Australia: Life insurers embrace government consultation on genetic test use in insurance

| 30 Nov 2023

The life insurance sector in Australia has expressed strong support for the Federal Government's recent move to initiate a consultation paper aimed at gathering public opinion on the application of genetic test results in insurance policies.

The Council of Australian Life Insurers (CALI), a prominent body in the industry, has emphasised the role of genetic testing in enabling Australians to make proactive decisions about their health and future. 

“Genetic testing can help empower Australians to manage potential health risks in a preventive and personalised way,” said CALI CEO Christine Cupitt. 

“Our industry certainly doesn’t want to dissuade people from taking genetic tests or participating in scientific research that gives them more information about their overall health,” she added. 

Companies like Genetic Technologies Limited (ASX:GTG, NASDAQ:GENE, OTC:GNTLF) now offer in-depth genetic health screening capable of detecting risk factors and predispositions toward illness or disease that can then be actively managed and detected early.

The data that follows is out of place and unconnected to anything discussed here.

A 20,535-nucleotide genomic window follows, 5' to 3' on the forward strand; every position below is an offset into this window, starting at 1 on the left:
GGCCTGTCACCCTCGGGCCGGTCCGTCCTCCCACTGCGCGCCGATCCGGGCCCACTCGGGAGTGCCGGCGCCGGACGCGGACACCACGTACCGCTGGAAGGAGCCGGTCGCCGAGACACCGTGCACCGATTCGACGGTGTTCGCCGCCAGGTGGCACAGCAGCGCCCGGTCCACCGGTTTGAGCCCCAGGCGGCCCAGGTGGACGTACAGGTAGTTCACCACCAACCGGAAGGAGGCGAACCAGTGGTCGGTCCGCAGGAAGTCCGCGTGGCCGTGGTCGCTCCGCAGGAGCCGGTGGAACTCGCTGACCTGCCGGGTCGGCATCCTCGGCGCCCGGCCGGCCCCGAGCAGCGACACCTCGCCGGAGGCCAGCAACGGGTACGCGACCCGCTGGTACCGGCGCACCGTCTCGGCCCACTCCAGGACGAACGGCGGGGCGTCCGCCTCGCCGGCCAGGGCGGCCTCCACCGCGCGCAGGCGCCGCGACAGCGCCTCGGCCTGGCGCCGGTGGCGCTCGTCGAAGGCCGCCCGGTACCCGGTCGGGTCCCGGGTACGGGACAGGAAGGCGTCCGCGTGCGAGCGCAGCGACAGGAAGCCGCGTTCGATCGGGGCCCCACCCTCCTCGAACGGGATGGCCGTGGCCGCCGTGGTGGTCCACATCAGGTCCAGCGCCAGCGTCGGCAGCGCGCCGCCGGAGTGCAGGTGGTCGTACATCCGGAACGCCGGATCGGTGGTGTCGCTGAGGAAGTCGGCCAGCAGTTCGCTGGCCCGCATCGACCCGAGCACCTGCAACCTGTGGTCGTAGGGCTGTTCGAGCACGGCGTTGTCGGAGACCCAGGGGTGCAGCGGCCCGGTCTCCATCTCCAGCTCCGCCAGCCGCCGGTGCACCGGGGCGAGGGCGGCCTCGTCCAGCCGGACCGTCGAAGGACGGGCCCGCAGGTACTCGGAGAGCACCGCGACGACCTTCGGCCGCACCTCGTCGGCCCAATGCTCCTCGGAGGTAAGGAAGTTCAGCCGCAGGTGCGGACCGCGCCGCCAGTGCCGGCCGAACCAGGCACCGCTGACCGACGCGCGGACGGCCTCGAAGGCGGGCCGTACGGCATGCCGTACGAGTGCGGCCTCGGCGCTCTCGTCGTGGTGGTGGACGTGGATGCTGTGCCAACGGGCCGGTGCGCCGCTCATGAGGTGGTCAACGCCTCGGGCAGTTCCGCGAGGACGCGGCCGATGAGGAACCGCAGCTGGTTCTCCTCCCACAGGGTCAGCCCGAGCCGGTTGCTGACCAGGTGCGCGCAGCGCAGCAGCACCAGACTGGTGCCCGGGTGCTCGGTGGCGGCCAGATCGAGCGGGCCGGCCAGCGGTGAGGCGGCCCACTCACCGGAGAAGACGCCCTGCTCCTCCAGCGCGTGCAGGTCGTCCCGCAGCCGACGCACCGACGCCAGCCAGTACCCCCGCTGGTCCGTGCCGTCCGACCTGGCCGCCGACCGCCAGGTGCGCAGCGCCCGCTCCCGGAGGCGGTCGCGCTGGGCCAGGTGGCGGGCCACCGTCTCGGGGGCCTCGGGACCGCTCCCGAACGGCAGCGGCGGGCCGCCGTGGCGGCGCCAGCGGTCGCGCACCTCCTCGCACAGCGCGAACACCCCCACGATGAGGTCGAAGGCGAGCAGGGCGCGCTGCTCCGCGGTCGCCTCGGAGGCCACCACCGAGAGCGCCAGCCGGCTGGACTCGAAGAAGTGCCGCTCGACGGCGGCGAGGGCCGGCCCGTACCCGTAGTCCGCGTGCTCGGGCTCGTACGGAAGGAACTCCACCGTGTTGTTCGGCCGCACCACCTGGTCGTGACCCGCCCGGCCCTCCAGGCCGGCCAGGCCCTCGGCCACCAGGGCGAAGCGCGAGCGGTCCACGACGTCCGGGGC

The use of such data in insurance assessments can be controversial, due to the possibility of discrimination and punitive insurance rates or premiums.

CALI says it advocates for improvements in genetic testing that align with the interests of Australian consumers and the broader community. 

The organisation concurs with the Federal Government on the need to regulate the use of genetic test results in the underwriting process of life insurance. 

The regulation would aim to adapt to advancements in genetic science and healthcare while considering the impact on life insurance's accessibility and affordability. 

“We want to deliver the protection and certainty Australians need on their best and worst days,” Ms Cupitt said. 

“It’s critical that regulation meets community expectations while also managing the risks and costs of life insurance fairly for everyone insured,” she said, reported Proactive Investors.